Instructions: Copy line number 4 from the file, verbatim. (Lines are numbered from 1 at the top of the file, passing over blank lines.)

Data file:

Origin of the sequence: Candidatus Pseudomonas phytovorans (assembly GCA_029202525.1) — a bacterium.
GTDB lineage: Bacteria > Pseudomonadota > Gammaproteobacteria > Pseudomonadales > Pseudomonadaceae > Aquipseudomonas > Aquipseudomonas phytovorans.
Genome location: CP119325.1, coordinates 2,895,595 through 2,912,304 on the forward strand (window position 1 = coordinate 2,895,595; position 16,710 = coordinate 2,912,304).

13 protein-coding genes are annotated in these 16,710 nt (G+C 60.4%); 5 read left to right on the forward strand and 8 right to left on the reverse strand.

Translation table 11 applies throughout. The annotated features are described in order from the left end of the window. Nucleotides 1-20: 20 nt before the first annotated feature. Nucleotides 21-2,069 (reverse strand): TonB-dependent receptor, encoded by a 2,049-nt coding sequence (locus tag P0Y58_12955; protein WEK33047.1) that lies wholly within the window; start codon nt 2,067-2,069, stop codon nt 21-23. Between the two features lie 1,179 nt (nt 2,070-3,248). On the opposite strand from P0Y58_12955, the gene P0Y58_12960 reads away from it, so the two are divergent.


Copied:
13 protein-coding genes are annotated in these 16,710 nt (G+C 60.4%); 5 read left to right on the forward strand and 8 right to left on the reverse strand.